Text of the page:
The One about Zojoji Temple (in Minato)

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If you are heading to Tokyo Tower, right across the street is the Zozoji Temple.

The Buddhist temple is located in the Shiba neighborhood of Minato, Tokyo and it is the Great Main Temple of the Chinzei branch of Jodo-shu Buddhism.

Back in 1393, the Zojoji temple was founded as an orthodox and fundamental nembutsu seminary for Jodo shu.

The temple was relocated to its present site in 1598 after Ieyasu Tokugawa, founder of the Tokugawa shogunate, entered Edo (which is now known as Tokyo) in 1590 to establish the provincial government.

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The temple served as the family temple of the Tokugawa family but as many temples in Japan were destroyed by air raids during World War II, Zojoji has been rebuilt and serves as the main temple of Jodo shu and the central nembutsu seminary for priests and novices.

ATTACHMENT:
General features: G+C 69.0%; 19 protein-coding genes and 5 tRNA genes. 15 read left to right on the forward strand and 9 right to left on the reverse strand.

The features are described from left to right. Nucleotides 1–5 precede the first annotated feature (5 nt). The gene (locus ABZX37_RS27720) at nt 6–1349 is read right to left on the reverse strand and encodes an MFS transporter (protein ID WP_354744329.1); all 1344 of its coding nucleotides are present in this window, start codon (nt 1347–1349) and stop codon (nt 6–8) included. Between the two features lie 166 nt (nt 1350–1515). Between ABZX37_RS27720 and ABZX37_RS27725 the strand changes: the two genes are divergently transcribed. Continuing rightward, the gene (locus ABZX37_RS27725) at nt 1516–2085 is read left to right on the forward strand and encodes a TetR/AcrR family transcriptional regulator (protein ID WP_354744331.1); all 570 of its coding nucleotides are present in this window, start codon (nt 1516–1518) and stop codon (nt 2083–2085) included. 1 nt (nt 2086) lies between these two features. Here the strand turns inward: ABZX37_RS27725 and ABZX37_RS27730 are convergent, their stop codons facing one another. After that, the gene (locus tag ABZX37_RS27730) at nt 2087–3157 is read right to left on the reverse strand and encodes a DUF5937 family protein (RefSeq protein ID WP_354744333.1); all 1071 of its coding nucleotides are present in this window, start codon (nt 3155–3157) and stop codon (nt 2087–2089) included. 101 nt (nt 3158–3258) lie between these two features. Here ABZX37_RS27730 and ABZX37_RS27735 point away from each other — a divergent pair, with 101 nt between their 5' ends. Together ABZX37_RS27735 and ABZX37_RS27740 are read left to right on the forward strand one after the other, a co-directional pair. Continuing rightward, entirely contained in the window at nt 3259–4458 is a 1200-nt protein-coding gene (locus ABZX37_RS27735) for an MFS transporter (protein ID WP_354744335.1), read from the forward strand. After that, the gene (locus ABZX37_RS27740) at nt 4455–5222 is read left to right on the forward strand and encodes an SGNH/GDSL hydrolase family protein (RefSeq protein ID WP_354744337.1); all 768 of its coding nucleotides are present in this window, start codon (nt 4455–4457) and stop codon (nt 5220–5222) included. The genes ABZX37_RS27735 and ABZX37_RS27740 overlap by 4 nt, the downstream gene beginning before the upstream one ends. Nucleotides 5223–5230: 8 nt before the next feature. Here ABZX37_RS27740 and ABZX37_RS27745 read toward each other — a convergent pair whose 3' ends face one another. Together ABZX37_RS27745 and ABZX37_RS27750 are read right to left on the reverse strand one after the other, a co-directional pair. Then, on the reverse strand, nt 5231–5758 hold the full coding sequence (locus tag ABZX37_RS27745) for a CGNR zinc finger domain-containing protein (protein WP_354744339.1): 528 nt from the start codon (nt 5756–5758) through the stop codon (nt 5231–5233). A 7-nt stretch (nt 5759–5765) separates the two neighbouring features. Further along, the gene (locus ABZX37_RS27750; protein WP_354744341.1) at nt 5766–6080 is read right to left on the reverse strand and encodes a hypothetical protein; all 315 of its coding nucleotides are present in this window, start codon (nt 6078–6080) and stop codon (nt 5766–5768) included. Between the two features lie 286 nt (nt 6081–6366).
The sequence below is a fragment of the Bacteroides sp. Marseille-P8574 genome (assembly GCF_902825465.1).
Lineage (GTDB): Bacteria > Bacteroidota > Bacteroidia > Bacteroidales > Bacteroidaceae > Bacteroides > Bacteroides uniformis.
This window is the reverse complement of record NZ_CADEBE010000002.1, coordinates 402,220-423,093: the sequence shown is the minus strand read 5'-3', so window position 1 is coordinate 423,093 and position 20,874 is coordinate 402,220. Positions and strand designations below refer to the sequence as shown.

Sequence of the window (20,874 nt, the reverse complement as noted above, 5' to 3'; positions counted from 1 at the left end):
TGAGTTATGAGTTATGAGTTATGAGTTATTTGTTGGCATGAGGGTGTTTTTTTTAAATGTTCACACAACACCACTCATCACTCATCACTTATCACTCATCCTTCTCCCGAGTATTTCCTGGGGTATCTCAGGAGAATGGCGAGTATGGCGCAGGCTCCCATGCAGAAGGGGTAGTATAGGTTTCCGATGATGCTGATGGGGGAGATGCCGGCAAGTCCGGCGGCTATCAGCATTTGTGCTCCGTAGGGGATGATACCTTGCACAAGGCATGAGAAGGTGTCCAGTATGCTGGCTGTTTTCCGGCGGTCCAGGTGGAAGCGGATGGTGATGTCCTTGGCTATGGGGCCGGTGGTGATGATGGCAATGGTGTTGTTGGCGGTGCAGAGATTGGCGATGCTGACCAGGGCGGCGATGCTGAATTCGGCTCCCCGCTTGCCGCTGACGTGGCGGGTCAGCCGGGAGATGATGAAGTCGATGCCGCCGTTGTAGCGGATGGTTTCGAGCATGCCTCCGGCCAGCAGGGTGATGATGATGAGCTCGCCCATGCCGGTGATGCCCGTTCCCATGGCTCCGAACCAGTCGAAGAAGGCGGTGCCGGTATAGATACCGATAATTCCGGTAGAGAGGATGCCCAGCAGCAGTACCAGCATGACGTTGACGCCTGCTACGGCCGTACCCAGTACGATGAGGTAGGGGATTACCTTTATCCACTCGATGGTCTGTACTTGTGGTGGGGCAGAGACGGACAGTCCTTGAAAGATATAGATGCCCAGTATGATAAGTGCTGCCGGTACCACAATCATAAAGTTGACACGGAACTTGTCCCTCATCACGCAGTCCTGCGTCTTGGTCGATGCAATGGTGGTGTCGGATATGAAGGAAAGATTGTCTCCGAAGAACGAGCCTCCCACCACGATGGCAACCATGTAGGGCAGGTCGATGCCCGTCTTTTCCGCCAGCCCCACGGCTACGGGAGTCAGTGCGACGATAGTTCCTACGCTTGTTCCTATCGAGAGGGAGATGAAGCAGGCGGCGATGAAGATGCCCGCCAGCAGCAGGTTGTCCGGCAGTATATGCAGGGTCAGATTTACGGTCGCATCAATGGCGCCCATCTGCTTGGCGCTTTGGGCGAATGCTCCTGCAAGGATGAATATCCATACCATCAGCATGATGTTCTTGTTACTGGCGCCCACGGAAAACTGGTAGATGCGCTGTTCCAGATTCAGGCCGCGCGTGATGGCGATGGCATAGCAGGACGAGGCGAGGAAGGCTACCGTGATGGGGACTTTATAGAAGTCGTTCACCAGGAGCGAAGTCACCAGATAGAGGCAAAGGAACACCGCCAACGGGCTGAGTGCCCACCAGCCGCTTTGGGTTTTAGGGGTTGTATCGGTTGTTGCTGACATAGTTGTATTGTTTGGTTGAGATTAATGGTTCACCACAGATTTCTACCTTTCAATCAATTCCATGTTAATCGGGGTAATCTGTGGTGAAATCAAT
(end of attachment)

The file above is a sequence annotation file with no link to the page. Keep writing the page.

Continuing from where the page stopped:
The only structure left from the Edo Period is the Sangedatsumon (Main Gate) which was built in 1622.

Six of the 15 Tokugawa shoguns are buried at Zozo-ji and there is a garden with stone statues of children which represent unborn children, including miscarried, aborted and stillborn children.  Parents can choose a statue and dress them up in small clothing and toys and often come with a gift for Jizo, the guardian of unborn children, to ensure they are brought to the afterlife.

Photos by Dennis A. Amith and Antonio Airoso



 

Dennis A. Amith